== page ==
Economics & Investing For Preppers

Here are the latest news items and commentary on current economics news, market trends, stocks, investing opportunities, and the precious metals markets. We also cover hedges, derivatives, and obscura. And it bears mention that most of these items are from the “tangibles heavy” contrarian perspective of SurvivalBlog’s Founder and Senior Editor, JWR. Today’s focus is on western societies going cashless.

Precious Metals:

Palladium soars to record, gold moves back up above $1,300/oz

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Brace For “Slingshot” Rally; Best Days For Silver Are Yet To Come – CEO


Economy & Finance:

Formerly Red-Hot Retail Sales Fizzle Back to Normal

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At Wolf Richter’s Wolf Street: E-Commerce is Wiping Out Mall Retailers One by One. Here’s the Data

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Also from Wolf Richter: The Most Splendid Housing Bubbles in Canada Deflate

Going Cashless:

Transition to Cashless Society Could Lead to Financial Exclusion and System Vulnerability, Study Warns.  A key quote:

“The UK isn’t alone in facing this challenge of dwindling cash use. Across many advanced economies, from Sweden, Denmark and Finland to the Netherlands, Canada, France, and the United States, cash usage has fallen well below 50%. There are some important exceptions, of course, including Germany, Austria, Italy and Spain, where cash still accounts for over 80% of point of sale purchases.

But where cash usage is falling fastest, major risks are already becoming apparent, including financial exclusion and system vulnerability.

“There are some serious risks of sleepwalking into a cashless society before we are ready – not just to individuals, but to society,” said the review’s chair, former UK financial ombudsman Natalie Ceeney. “We identified risks to the viability of rural communities, the loss of personal independence and increased risks of financial abuse and debt.””

JWR’s Comments:  As preppers, we should be concerned about western societies going cashless. A cashless society is a vulnerable society. Power failure,  solar storms, or hacker attacks on the banking and transaction processing systems could make nearly all commerce impossible. Reversion to cash is fairly simple, as long as there is a still a circulating currency. But once that has been eliminated? Who knows.  Most preppers have silver coins tucked away. But reversion to using them could be a shaky process, with a steep learning curve. Secondly,  even if cashless payment processing works perfectly, then there are still the risks created by the loss of privacy when every transaction is tracked and cataloged in some database “somewhere in the cloud.”  This should be food for thought and grounds for further research.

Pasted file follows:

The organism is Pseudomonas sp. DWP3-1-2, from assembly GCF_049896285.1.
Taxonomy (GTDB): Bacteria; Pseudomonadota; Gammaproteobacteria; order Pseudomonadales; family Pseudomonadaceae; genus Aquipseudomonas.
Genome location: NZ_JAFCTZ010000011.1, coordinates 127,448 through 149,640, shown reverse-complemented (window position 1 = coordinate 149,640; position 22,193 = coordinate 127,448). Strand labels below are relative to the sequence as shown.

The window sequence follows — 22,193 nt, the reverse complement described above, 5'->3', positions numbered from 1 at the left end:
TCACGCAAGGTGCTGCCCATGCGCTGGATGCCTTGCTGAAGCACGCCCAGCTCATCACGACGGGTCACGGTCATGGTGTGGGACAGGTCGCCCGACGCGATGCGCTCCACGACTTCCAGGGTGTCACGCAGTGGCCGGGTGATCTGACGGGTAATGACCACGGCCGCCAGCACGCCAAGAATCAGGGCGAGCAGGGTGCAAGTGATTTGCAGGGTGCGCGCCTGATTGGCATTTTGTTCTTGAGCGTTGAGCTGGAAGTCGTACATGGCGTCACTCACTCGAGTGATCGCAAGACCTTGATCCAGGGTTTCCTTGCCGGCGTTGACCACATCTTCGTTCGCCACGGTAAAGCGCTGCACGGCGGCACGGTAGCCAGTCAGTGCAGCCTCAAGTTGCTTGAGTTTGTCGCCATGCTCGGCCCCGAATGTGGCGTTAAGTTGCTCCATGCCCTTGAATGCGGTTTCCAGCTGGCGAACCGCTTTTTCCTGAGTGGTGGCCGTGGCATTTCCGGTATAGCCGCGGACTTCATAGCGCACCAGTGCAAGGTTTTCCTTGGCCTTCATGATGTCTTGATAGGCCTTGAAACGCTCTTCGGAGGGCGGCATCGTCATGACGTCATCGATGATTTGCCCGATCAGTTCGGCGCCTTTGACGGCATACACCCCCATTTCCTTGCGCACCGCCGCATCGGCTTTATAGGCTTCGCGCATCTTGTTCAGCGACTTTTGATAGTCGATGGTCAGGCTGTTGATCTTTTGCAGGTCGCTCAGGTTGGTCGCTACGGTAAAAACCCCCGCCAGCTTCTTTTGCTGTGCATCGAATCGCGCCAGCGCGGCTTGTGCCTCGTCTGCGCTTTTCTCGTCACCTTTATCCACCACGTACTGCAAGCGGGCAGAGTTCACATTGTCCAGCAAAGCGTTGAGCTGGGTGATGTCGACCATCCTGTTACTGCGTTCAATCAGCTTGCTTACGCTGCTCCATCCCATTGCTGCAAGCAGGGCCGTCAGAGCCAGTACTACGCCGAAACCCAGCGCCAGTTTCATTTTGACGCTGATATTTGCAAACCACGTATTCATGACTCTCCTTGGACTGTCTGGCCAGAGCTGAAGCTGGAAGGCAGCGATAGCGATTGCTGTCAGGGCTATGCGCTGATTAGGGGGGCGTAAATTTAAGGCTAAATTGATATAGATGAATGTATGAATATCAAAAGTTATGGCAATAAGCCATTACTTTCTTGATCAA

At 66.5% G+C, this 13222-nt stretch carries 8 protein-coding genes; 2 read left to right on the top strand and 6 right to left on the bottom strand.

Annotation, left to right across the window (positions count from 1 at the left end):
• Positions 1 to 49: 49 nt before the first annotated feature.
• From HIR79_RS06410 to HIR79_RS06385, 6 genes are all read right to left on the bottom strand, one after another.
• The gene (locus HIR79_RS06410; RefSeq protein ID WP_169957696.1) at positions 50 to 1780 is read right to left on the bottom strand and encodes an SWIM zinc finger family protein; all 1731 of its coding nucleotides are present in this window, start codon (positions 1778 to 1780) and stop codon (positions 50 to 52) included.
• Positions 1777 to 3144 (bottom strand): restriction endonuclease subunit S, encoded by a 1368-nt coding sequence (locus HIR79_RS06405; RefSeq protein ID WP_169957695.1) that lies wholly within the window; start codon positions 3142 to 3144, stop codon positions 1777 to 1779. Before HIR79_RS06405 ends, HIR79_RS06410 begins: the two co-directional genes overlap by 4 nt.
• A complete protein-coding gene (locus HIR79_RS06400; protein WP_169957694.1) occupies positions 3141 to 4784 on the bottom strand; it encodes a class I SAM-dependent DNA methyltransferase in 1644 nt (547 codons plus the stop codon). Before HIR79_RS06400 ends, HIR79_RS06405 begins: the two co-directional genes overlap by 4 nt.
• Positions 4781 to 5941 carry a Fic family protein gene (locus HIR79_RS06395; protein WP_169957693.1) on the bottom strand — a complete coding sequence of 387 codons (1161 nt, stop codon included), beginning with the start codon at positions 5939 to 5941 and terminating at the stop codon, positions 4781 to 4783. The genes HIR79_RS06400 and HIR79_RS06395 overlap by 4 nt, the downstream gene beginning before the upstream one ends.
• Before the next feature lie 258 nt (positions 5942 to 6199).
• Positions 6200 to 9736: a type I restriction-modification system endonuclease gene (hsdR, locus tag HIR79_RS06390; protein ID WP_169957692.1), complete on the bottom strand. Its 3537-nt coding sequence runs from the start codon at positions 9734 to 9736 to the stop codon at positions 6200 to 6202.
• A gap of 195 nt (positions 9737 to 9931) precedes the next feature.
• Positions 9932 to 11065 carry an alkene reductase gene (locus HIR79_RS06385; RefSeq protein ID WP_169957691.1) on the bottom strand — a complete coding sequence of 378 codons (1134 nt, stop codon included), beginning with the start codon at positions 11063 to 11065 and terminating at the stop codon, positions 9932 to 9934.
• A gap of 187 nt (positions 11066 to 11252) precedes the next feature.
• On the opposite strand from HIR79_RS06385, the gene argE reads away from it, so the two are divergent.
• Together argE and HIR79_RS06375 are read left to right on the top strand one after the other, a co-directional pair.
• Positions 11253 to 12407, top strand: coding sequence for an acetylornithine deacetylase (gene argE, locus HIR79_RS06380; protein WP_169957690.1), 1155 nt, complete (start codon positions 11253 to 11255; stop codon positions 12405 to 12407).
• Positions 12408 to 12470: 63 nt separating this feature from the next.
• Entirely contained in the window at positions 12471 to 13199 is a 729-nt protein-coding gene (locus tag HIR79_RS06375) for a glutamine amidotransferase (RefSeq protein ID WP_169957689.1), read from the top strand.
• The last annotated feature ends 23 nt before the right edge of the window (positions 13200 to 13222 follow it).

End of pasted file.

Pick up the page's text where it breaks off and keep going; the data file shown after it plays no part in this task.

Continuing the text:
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The UK is going cashless and, like most of the world, has no plan for what happens next



U.S. Oil Production Is Headed For A Quick Decline

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Semiconductors: Beware The Fadeaway

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The spot price of industrial nickel is continuing in its doldrums. I don’t expect a run-up like we saw in 2007 to repeat anytime soon. If anything, I expect a bit of a decline, in the next recession. And some would argue that this is inevitability is already built into today’s spot and futures prices. But I’m certainly not going to cash out my hoard of Nickels–U.S. five cent pieces.  That is a long term hedge on the spending power of the U.S. Dollar.  The lowly Nickel is the last circulating U.S. coin that has a base metal value that roughly matches its face value. All of our other currently circulating coins are mere tokens.


Forex & Cryptos:

At Zero Hedge: Will MMT Kill The Dollar As The World’s Reserve Currency

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The Weekly Wrap – Brexit and Trade Optimism Drive the Majors

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UK Pound Sterling Pares Gains After Recording Strongest Gain of 2019 Following MP Vote to Rule out ‘No Deal’



SurvivalBlog and its Editors are not paid investment counselors or advisers. Please see our Provisos page for our detailed disclaimers.


News Tips:

Please send your economics and investing news tips to JWR. (Either via e-mail of via our Contact form.) These are often especially relevant, because they come from folks who particularly watch individual markets. And due to their diligence and focus, we benefit from fresh “on target” investing news. We often get the scoop on economic and investing news that is probably ignored (or reported late) by mainstream American news outlets. Thanks!


  1. “A cashless society is a vulnerable society.”

    I wholeheartedly agree with JWR on this point, and as I wrote in a previous comment a few days ago in which I provided personal experiences, I believe cash will always be with us to some degree for exactly the reason stated above. Those who push for electronic payments do so because they benefit from that system, but tangible currency will never truly disappear because of the “vulnerability” to power or telephony outages. This is manifested every time there’s a major natural disaster such as heavy earthquake, hurricane, F5 tornado, etc. and the power infrastructure goes down for any length of time.

    1. The reason we´ve cash, was that IIRC a lydian treasurer wanted to pay mercenaries without to much work.

      Cash is only a convenient way to replace classical barter ot say this chicken for 3 socks, 1 little piece of bone jewelry or 1/2 gramm of pure silver for all together

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